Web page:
Who then can justify us? Who then can make us righteous again?

The answer is Jesus Christ – our righteous judge. This is why we come partake of the Sacrament each week. He alone is the plumb line against which we can compare ourselves. He is the only outside source that can come to us and tell us not only that we are crooked, but how we are crooked and how to become uncrooked.

And how does this happen? Well, certainly it starts by knowing His life and teachings contained in the Holy Scriptures. But that limits us only to comparing ourselves to Him. More importantly we need Him to compare us to Himself and let us know by exactly how much and in what way we are off. And this occurs as we keep the sacramental covenants we make each week – to always remember Him and keep His commandments so that we can have His Spirit to be with us. Thus when the Lord needs to correct us – to justify us, to make us straight – He tells us through His Holy Spirit. And when we obey that Spirit we become justified, we become righteous again. And thus we come full circle back to being true worshippers who worship God the Father in spirit and in truth, justified by Jesus Christ, who is full of grace and truth and is our righteous and just judge.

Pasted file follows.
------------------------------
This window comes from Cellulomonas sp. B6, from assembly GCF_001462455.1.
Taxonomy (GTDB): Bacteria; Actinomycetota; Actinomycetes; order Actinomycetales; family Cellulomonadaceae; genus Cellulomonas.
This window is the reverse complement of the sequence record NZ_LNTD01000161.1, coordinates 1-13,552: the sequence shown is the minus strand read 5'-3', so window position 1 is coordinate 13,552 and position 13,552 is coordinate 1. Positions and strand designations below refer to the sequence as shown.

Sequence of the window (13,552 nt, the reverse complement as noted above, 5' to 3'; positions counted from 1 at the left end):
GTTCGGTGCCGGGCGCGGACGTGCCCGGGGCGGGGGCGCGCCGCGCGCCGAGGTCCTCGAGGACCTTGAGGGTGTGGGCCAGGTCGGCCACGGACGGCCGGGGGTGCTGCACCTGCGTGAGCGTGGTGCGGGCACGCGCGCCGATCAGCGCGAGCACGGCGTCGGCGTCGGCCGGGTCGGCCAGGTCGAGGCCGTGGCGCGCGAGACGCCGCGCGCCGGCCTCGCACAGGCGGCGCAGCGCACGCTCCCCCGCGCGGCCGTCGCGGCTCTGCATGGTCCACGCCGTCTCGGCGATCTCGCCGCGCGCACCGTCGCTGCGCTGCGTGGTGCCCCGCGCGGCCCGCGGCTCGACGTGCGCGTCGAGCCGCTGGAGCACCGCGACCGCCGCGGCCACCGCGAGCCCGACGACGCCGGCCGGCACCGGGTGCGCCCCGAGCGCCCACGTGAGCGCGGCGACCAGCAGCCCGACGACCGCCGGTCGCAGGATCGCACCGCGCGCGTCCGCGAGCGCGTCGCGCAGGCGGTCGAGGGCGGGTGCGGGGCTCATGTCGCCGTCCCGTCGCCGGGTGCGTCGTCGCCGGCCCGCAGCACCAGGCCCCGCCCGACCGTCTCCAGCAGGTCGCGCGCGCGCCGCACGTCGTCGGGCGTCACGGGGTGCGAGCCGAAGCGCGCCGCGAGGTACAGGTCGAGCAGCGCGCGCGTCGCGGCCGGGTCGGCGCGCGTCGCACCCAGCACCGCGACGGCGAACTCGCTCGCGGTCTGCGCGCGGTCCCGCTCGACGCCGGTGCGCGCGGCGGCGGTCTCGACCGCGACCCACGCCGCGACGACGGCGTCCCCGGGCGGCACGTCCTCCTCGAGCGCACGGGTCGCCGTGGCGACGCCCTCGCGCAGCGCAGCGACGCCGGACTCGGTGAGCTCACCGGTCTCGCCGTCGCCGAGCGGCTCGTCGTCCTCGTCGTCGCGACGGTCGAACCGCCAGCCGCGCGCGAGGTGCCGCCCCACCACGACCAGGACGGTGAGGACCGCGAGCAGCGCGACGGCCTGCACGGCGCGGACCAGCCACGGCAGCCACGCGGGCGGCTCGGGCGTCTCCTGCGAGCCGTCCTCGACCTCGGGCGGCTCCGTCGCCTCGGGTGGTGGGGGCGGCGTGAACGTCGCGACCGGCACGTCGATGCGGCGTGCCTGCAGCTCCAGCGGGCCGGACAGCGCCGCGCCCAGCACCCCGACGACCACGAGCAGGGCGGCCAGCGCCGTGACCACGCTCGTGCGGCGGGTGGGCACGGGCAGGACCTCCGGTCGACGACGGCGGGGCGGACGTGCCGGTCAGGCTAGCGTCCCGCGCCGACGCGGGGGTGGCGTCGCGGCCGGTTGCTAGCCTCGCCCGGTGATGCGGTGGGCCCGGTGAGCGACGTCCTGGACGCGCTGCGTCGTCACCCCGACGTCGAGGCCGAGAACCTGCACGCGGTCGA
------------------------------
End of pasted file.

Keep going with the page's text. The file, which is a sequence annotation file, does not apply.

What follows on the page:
So. As we go through life please remember this:

When we were baptized we made a covenant to follow righteousness. And righteousness comes from being perfectly in line with Jesus Christ and by following His Spirit. And when we get off – which we all do – only He can put us right again. And the joy of the gospel is that we can be right again through our righteous judge, even Jesus Christ.

I extend to all of us in this room an invitation to examine our lives and to seek out Jesus Christ and learn from Him what we need to do to become more in line with who He is and the life He lived – a life that is in the state of displaying the nature of God our Eternal Father. And as you find things that are not in line with Him – please change them. Please repent. Please let Him justify you and make you righteous again.

*Definitions found in the Oxford English Dictionary mobile app. Links to the online dictionary are not available as it is not a free service.